President Joe Biden claimed that Democrats will protect Social Security and that Republicans threaten its future in a speech Tuesday in Hallandale Beach, Florida. But the “reality” Biden portrayed is misleading and undermines Social Security’s future.
Social Security’s future is not secure. The program is running out of time and money, and recent increases in debt and spending have crowded out options for reform.
The following are seven things Americans deserve to know so that they can make informed decisions about their own futures and about which Social Security reforms would be best for them.
- Workers’ Social Security taxes aren’t set aside for their retirement. Despite the notion that the Social Security taxes that workers pay are saved to fund their future benefits, the federal government has consistently used Social Security’s revenues to pay for other government spending, issuing Social Security’s trust fund IOUs in return. And starting 12 years ago, Social Security began paying out more in benefits than it collects in taxes, which requires cashing in on those IOUs and adding to deficits. But those IOUs will run out in about 12 years.
- Social Security is not secure. If policymakers do nothing, Social Security’s retirement program will be insolvent in 2034 and benefits will be cut by 23% across the board.
- Social Security has a $20.4 trillion shortfall. Part of the reason Social Security is so popular is because it has paid out more in benefits than it takes in taxes. Social Security’s combined old-age and survivors’ insurance and disability insurance programs are scheduled to pay $20.4 trillion more in benefits than they will collect in taxes over the next 75 years. That’s a shortfall of about $157,000 for every household in America. Confronting that reality is why Social Security reform is so difficult, but the longer policymakers wait, the higher that cost will rise.
- The cost of inaction is exponential. Between just 2010 and 2020, Social Security’s combined retirement and disability programs’ unfunded obligations surged from $8.6 trillion and $71,000 per household to $20.4 trillion and $157,000 per household. Those costs will continue to grow until policymakers confront Social Security’s insolvency.
- Social Security is a bad deal for current and future workers. Social Security may have been a good deal for Biden’s generation, but it’s not a good deal for current and future workers. A Heritage Foundation analysis showed that the average younger worker could receive nearly three times as much as Social Security can provide if they were instead able to save Social Security taxes in their own retirement accounts. Even low-wage workers making about $20,000 a year could have 40% larger incomes in retirement as a result of saving on their own. And personal savings can be passed on to family members or friends, something that’s especially important for lower-income Americans, who are less likely to be able to save outside of Social Security and also for individuals with shorter life expectancies. One in five black men will die between the ages of 45 and 65, meaning they will pay tens or even hundreds of thousands of dollars into Social Security and could get little or nothing in return.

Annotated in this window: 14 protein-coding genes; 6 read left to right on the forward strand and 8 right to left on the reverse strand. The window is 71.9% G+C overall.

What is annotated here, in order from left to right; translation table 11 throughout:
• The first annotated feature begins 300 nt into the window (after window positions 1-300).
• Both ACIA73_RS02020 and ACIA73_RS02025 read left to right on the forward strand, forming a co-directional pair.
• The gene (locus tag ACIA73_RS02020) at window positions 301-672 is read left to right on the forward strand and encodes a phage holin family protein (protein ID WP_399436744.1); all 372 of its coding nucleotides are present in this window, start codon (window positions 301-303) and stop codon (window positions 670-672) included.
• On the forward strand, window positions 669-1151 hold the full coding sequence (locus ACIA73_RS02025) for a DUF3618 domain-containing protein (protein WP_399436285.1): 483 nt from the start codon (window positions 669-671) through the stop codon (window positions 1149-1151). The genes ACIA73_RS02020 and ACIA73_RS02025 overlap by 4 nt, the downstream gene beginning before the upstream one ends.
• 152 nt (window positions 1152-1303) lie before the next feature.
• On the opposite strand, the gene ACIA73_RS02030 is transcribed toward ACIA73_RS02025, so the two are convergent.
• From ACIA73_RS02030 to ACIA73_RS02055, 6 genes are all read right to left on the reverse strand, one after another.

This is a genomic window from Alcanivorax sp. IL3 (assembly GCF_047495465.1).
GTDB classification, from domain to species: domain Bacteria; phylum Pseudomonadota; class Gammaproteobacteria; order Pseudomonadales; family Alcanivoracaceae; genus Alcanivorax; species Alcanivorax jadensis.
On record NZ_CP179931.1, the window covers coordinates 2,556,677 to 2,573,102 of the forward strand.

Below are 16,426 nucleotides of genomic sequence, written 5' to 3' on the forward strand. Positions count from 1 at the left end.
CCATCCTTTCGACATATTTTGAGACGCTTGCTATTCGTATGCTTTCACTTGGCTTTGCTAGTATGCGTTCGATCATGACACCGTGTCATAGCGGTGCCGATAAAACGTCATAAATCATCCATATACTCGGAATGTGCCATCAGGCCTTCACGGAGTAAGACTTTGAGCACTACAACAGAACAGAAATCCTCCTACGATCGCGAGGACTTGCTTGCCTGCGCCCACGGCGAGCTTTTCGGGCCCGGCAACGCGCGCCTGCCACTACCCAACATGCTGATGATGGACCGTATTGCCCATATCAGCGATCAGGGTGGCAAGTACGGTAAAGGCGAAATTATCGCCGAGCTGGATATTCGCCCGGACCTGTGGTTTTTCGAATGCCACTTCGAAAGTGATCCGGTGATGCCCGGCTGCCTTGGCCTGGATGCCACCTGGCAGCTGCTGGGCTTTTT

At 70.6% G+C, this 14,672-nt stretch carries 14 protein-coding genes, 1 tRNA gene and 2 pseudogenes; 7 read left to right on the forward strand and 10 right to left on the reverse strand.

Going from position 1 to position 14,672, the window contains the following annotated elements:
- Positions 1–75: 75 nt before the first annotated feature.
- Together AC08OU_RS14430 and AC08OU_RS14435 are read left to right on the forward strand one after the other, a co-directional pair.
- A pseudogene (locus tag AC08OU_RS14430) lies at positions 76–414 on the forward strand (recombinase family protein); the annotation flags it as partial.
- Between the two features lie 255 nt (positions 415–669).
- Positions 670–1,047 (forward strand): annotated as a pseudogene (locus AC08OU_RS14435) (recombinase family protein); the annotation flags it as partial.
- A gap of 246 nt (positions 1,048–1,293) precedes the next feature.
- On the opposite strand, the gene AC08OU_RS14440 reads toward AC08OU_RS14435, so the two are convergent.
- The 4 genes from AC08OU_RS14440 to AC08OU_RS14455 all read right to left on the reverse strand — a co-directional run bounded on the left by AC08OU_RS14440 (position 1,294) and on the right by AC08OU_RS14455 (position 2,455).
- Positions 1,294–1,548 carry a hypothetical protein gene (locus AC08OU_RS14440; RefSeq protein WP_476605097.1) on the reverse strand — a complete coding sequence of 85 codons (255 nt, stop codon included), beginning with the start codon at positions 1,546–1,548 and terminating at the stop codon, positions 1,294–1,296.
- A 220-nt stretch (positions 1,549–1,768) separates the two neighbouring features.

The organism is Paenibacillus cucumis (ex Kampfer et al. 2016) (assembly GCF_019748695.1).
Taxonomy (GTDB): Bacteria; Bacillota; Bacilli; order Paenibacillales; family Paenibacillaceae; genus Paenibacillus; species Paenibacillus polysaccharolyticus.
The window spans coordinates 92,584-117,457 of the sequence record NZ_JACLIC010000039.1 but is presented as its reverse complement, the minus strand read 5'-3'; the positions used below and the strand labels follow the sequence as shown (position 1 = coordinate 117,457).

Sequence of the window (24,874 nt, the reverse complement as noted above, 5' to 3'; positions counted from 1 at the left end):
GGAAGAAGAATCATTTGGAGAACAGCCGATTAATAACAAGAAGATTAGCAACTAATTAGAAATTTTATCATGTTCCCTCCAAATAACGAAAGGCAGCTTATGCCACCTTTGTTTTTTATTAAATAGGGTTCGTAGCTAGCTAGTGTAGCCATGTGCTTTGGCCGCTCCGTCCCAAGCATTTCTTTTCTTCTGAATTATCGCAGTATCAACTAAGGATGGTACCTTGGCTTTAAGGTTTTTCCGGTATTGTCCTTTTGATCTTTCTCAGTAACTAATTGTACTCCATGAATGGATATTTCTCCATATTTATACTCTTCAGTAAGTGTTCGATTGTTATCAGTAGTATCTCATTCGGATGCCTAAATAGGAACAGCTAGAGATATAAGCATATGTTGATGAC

- Democrats’ plan for Social Security would hasten insolvency and exacerbate shortfalls. Democrats have a proposal—“Social Security 2100: A Sacred Trust”—that they say will expand Social Security benefits, reduce the program’s shortfalls, and conform to Biden’s pledge to not raise taxes on people making less than $400,000. But that claim is disingenuous at best. Their “Sacred Trust” uses 75 years of tax increases on high-income earners to pay for just five years of benefit increases for everyone. If those benefit increases were made permanent—as is the intent of its supporters—“Social Security 2100: A Sacred Trust” would hasten Social Security’s insolvency by two years (to 2032) and increase the program’s already massive shortfalls by an additional 21%.
- Democrats’ plan for Social Security would require a $3,000 tax hike for a typical household. Making the benefit increases of “A Sacred Trust” permanent would require raising Social Security’s payroll tax from 12.4% to 16.7% (in addition to the proposal’s tax increases on people making over $400,000). That would equal an extra $3,000 per year and $11,800 total in Social Security taxes for the median household.
Social Security reform is difficult, and Americans need to recognize that. Disingenuous proposals have no place in much-needed discussions and action to preserve and improve Social Security.
While there’s no way to undo past excesses that have made Social Security so popular and so indebted, the good news is that there’s a way to protect the most vulnerable Americans while improving Social Security for current and future generations.
Congress can refocus the program on its original purposes; namely, providing financial security and protecting seniors from poverty. By reducing Social Security’s drag on personal incomes and nest eggs, it’s possible to make more people—and the entire economy—better off.
This piece originally appeared in The Daily Signal